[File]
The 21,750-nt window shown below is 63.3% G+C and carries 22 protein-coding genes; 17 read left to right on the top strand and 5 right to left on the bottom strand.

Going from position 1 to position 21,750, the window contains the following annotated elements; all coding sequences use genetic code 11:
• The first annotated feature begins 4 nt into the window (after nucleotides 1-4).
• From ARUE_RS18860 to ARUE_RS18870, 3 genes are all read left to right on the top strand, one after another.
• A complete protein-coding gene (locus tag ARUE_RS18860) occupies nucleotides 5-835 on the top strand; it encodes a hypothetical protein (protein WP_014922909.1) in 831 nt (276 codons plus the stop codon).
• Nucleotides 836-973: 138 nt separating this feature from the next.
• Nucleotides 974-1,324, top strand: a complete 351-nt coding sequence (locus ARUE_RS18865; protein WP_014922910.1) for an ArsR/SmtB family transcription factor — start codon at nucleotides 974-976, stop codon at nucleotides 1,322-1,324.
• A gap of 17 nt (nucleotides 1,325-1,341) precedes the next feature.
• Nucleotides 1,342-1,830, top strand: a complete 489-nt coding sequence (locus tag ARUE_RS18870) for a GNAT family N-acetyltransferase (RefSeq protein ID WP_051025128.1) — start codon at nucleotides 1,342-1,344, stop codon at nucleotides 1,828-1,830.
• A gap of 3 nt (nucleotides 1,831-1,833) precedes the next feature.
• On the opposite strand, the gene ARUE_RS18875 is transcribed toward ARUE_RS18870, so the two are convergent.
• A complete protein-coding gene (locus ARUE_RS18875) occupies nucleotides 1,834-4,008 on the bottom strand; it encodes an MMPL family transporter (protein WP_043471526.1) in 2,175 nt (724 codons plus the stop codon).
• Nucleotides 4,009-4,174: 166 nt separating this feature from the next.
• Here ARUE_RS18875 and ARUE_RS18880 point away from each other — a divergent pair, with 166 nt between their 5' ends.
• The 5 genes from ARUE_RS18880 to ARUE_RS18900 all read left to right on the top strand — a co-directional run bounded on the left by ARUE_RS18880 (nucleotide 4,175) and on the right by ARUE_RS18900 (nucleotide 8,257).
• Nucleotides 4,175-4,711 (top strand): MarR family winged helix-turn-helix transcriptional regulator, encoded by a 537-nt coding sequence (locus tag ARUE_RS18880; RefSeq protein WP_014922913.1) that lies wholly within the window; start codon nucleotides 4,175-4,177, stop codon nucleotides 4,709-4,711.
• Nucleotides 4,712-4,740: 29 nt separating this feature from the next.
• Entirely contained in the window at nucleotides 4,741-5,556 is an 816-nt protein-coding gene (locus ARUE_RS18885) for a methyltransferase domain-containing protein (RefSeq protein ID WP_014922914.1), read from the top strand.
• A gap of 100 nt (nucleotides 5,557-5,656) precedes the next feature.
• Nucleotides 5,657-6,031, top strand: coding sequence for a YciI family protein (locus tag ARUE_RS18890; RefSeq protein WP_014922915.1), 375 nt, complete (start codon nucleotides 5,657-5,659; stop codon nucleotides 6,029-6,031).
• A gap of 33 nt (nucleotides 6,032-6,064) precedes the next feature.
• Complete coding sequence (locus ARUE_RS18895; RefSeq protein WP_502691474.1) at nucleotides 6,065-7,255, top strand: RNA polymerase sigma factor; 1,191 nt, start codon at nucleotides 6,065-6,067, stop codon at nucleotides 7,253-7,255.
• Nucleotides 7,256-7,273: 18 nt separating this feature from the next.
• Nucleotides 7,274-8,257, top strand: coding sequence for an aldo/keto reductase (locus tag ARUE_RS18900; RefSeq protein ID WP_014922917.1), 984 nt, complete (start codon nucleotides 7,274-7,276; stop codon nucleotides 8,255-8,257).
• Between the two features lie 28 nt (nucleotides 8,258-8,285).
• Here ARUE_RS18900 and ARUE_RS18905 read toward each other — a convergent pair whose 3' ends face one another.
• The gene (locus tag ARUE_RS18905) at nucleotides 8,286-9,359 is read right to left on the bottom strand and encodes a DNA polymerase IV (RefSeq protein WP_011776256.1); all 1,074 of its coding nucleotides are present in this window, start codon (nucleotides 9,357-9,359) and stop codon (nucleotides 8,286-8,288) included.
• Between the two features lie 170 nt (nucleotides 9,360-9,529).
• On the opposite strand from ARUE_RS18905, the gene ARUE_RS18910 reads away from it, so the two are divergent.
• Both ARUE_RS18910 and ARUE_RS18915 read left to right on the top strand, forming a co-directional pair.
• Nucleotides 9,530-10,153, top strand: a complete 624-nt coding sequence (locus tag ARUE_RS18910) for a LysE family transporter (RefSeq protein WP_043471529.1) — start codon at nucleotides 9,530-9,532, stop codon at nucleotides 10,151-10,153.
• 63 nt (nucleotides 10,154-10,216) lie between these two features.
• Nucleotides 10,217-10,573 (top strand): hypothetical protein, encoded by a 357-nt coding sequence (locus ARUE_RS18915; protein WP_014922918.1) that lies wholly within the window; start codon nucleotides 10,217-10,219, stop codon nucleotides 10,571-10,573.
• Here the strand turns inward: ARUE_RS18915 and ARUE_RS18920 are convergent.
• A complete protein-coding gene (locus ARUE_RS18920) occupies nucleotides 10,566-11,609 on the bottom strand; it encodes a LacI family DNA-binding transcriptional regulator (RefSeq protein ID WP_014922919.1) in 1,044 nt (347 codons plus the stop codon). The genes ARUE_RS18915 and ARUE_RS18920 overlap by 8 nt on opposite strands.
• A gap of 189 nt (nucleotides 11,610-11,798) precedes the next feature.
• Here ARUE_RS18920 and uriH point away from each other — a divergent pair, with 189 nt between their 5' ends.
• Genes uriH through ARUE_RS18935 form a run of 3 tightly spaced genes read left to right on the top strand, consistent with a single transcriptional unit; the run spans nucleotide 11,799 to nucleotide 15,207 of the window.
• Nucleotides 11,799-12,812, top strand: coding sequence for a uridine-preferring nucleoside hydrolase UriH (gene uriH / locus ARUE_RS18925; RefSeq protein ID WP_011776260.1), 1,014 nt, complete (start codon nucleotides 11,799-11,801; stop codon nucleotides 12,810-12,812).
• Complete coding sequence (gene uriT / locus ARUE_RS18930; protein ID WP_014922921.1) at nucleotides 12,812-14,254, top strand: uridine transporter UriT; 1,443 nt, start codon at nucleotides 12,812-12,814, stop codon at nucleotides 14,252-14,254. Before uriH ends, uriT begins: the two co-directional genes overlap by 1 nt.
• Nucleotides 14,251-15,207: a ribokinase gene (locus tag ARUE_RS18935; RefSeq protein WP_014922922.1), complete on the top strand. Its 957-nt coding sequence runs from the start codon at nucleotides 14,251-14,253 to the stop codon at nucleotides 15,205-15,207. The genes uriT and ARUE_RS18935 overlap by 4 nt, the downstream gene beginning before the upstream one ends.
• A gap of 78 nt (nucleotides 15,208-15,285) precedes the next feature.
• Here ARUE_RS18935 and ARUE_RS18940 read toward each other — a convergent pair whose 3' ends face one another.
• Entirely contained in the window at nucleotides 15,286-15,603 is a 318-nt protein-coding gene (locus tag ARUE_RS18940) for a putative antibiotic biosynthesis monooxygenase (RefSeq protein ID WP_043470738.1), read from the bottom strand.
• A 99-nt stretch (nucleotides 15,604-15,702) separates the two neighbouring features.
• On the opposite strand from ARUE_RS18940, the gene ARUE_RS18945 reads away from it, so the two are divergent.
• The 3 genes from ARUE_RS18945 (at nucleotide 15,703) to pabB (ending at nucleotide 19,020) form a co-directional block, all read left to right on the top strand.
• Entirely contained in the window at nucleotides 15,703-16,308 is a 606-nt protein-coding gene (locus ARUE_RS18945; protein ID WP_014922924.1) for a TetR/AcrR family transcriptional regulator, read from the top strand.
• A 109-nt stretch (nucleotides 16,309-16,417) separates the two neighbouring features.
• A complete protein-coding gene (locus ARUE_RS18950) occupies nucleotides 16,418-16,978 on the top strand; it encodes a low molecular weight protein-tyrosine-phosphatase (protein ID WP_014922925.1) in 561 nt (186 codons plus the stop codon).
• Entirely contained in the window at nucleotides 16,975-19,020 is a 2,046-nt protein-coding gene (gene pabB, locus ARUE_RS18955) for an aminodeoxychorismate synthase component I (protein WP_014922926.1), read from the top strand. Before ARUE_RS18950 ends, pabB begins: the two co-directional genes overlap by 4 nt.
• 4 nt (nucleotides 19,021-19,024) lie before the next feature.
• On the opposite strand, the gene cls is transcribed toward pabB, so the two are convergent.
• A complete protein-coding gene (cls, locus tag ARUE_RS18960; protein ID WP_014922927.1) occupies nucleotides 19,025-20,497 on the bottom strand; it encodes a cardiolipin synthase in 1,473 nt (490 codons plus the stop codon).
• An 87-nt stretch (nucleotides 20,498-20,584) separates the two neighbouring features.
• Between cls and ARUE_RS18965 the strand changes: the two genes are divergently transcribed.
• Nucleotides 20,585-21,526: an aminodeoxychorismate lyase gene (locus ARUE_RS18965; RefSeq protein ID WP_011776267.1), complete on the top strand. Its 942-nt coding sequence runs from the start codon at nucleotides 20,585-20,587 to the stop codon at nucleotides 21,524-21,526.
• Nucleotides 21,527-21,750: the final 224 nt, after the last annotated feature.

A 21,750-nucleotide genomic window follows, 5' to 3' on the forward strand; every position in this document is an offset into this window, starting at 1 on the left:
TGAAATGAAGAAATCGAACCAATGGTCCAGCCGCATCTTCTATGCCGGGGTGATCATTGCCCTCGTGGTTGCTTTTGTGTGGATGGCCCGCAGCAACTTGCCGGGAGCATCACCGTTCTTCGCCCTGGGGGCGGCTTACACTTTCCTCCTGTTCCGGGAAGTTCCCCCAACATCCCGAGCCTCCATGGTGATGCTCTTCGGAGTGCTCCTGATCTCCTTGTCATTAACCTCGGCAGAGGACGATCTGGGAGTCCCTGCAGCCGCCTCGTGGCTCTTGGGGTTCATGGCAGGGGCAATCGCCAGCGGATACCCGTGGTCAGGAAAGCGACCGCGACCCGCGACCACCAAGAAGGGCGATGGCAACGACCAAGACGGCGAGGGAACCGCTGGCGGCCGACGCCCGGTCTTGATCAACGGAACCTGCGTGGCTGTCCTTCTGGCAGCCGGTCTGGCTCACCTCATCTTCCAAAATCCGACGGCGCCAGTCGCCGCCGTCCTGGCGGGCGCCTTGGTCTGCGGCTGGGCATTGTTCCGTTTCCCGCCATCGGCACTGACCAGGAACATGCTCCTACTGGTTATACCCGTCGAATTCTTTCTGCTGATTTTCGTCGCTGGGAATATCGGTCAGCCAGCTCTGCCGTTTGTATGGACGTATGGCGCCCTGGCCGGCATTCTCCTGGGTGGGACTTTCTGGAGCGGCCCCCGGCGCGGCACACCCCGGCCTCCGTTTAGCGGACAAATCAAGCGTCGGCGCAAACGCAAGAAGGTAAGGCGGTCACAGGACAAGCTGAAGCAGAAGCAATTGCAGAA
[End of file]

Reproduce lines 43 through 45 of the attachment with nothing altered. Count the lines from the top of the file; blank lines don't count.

• Here ARUE_RS18935 and ARUE_RS18940 read toward each other — a convergent pair whose 3' ends face one another.
• Entirely contained in the window at nucleotides 15,286-15,603 is a 318-nt protein-coding gene (locus tag ARUE_RS18940) for a putative antibiotic biosynthesis monooxygenase (RefSeq protein ID WP_043470738.1), read from the bottom strand.
• A 99-nt stretch (nucleotides 15,604-15,702) separates the two neighbouring features.